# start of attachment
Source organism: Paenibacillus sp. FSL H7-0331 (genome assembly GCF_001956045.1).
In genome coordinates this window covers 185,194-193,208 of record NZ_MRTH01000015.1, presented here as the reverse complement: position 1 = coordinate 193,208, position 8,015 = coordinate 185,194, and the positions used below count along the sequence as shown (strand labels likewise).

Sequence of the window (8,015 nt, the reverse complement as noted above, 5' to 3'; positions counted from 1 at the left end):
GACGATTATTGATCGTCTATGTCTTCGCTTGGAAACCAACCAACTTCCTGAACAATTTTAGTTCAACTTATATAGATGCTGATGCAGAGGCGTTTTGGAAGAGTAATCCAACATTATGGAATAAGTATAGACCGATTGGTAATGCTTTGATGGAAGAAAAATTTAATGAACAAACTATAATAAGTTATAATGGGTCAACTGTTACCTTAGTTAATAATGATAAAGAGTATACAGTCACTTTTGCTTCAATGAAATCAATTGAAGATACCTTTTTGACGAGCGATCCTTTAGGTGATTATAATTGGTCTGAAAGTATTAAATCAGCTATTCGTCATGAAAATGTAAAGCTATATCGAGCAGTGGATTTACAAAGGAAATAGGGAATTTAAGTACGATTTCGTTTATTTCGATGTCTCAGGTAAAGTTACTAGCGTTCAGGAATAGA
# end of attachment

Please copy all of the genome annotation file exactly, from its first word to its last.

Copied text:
Source organism: Paenibacillus sp. FSL H7-0331 (genome assembly GCF_001956045.1).
In genome coordinates this window covers 185,194-193,208 of record NZ_MRTH01000015.1, presented here as the reverse complement: position 1 = coordinate 193,208, position 8,015 = coordinate 185,194, and the positions used below count along the sequence as shown (strand labels likewise).

Sequence of the window (8,015 nt, the reverse complement as noted above, 5' to 3'; positions counted from 1 at the left end):
GACGATTATTGATCGTCTATGTCTTCGCTTGGAAACCAACCAACTTCCTGAACAATTTTAGTTCAACTTATATAGATGCTGATGCAGAGGCGTTTTGGAAGAGTAATCCAACATTATGGAATAAGTATAGACCGATTGGTAATGCTTTGATGGAAGAAAAATTTAATGAACAAACTATAATAAGTTATAATGGGTCAACTGTTACCTTAGTTAATAATGATAAAGAGTATACAGTCACTTTTGCTTCAATGAAATCAATTGAAGATACCTTTTTGACGAGCGATCCTTTAGGTGATTATAATTGGTCTGAAAGTATTAAATCAGCTATTCGTCATGAAAATGTAAAGCTATATCGAGCAGTGGATTTACAAAGGAAATAGGGAATTTAAGTACGATTTCGTTTATTTCGATGTCTCAGGTAAAGTTACTAGCGTTCAGGAATAGA